shriek

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shriek

n. an exclamation point. (see also screamer, shout.) Take off that shriek. You use too many of those things.
References in classic literature ?
Tis the horrid shriek that a horse will give in his agony; oftener drawn from him in pain, though sometimes in terror.
Passing through the doorway the door smote him full, and the shriek which followed brought the dancing to a halt.
and after rolling up his sleeves, he com- menced to lay on the heavy cowskin, and soon the warm, red blood (amid heart-rending shrieks from her, and horrid oaths from him) came dripping to the floor.
Flashing weapons, blazing torches, smoking waggonloads of wet straw, hard work at neighbouring barricades in all directions, shrieks, volleys, execrations, bravery without stint, boom smash and rattle, and the furious sounding of the living sea; but, still the deep ditch, and the single drawbridge, and the massive stone walls, and the eight great towers, and still Defarge of the wine-shop at his gun, grown doubly hot by the service of Four fierce hours.
For hours I lay there, listening to the wind and water; imagining, now, that I heard shrieks out at sea; now, that I distinctly heard the firing of signal guns; and now, the fall of houses in the town.
This was understood to terminate the Course for the evening, and we emerged into the air with shrieks of intellectual victory.
Here here I dwelt, till age, premature age, has stamped its ghastly features on my countenance scorned and insulted where I was once obeyed, and compelled to bound the revenge which had once such ample scope, to the efforts of petty malice of a discontented menial, or the vain or unheeded curses of an impotent hag condemned to hear from my lonely turret the sounds of revelry in which I once partook, or the shrieks and groans of new victims of oppression.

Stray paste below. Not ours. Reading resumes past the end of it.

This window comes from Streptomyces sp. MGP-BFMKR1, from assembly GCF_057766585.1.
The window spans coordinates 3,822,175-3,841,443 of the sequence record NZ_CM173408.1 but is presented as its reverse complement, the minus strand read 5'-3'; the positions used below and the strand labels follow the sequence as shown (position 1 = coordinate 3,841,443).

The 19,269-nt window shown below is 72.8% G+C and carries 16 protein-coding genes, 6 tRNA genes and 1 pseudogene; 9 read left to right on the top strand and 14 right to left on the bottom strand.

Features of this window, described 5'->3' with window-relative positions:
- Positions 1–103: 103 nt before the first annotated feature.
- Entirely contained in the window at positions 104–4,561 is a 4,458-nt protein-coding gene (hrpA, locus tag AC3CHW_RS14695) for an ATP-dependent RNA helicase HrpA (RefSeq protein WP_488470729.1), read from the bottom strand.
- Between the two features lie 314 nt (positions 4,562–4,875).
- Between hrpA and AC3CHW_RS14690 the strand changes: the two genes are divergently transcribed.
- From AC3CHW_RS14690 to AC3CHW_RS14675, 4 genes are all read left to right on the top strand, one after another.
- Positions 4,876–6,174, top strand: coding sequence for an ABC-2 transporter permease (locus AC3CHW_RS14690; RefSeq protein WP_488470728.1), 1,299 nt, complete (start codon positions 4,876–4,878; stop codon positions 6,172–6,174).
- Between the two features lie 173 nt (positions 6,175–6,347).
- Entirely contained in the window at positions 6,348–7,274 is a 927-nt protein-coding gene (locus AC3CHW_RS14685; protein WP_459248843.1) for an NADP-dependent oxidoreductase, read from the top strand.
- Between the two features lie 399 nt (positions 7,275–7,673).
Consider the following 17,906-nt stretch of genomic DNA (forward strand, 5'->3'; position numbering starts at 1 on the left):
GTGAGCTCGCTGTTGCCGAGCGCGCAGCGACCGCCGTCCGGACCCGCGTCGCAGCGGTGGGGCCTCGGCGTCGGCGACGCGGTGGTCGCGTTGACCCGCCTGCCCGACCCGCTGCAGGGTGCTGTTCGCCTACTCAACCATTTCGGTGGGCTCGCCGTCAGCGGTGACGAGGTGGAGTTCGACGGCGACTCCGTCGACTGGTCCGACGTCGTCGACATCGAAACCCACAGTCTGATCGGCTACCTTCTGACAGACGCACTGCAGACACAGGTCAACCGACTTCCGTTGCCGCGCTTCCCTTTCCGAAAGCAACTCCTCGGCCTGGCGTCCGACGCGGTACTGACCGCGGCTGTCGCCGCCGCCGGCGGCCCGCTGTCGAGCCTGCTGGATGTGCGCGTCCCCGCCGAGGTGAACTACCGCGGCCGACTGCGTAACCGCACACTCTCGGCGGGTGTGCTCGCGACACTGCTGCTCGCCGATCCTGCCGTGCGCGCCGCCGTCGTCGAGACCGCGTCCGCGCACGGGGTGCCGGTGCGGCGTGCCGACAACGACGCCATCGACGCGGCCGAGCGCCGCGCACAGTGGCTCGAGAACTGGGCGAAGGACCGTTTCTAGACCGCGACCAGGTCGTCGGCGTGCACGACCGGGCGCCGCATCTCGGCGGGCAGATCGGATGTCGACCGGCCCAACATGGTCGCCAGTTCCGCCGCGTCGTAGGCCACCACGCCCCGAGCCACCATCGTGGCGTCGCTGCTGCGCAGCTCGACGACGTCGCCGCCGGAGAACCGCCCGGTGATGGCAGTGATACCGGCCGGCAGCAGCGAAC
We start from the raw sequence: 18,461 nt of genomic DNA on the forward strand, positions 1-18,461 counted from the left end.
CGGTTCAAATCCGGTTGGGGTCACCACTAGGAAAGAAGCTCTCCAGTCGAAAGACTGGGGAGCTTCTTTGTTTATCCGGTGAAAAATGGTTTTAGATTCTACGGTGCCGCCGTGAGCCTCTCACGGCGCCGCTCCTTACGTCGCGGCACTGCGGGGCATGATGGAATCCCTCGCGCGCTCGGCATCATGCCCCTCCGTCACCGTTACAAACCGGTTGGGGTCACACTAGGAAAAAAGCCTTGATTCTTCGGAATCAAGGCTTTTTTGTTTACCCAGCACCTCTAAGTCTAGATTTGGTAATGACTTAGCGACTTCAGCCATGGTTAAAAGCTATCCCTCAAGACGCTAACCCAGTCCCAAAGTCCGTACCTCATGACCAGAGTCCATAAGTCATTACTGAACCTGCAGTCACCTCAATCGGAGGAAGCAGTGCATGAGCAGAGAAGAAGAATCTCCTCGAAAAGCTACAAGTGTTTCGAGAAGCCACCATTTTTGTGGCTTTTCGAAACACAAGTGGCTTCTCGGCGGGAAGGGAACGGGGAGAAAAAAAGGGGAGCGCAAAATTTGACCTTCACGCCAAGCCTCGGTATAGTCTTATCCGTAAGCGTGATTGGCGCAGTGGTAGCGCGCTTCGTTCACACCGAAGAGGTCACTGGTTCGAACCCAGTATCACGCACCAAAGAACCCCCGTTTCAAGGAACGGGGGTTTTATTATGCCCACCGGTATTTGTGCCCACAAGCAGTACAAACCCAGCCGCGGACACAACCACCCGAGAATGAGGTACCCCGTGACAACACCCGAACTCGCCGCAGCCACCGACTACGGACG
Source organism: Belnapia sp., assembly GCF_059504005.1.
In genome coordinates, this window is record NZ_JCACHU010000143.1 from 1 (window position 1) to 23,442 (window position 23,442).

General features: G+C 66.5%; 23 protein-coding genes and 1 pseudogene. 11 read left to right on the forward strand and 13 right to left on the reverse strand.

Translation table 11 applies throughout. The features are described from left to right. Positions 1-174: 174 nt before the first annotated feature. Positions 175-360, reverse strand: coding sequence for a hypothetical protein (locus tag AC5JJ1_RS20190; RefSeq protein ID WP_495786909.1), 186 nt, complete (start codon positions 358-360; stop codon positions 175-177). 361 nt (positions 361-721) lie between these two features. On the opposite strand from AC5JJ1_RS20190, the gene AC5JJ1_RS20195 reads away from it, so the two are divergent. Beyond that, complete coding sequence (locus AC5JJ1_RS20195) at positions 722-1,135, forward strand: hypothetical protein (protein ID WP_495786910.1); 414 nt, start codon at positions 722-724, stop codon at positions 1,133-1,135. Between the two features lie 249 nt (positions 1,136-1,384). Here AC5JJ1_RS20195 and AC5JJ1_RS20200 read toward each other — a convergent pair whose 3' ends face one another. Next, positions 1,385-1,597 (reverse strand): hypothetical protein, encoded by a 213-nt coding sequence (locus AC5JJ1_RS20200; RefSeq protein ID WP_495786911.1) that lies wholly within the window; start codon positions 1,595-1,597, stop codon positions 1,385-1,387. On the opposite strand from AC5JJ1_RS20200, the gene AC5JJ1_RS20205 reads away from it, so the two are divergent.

He had seen grotesque children huddled upon door-steps, and heard shrieks and oaths from gloomy courts.
This time there were TWO little shrieks, and more sounds of broken glass.
I could hear the shrieks and groans of the princess, and having by this time taken off my rich garments and put on those in which I had arrived the previous day, I lifted the trap, found myself once more in the forest, and returned to my friend the tailor, with a light load of wood and a heart full of shame and sorrow.
The Princess, on finding herself in an eagle's talons, uttered the most heart-breaking shrieks and cries; but her captor, though touched by her distress, would not abandon his lovely prey, and continued to fly through the air too fast to allow of his saying anything to comfort her.
The barber cudgelled Sancho, and Sancho pommelled the barber; Don Luis gave one of his servants, who ventured to catch him by the arm to keep him from escaping, a cuff that bathed his teeth in blood; the Judge took his part; Don Fernando had got one of the officers down and was belabouring him heartily; the landlord raised his voice again calling for help for the Holy Brotherhood; so that the whole inn was nothing but cries, shouts, shrieks, confusion, terror, dismay, mishaps, sword-cuts, fisticuffs, cudgellings, kicks, and bloodshed; and in the midst of all this chaos, complication, and general entanglement, Don Quixote took it into his head that he had been plunged into the thick of the discord of Agramante's camp; and, in a voice that shook the inn like thunder, he cried out:
It was Akut, and instantly he commenced leaping and bounding about the trio, uttering hideous shrieks and mouthings that to any other human beings might have indicated the most ferocious rage; but these three knew that the king of the apes was doing homage to a king greater than himself.
The locomotive, its great funnel emitting a weird light, with its sharp bell, and its cow-catcher extended like a spur, mingled its shrieks and bellowings with the noise of torrents and cascades, and twined its smoke among the branches of the gigantic pines.
Shrieks pierced through the obscurity of sound, and were succeeded by the singing of sweet female voices, which, in their turn, gave way to a wild roar of laughter, broken suddenly by groanings and sobs, forming altogether a ghastly confusion of terror and mourning and mirth.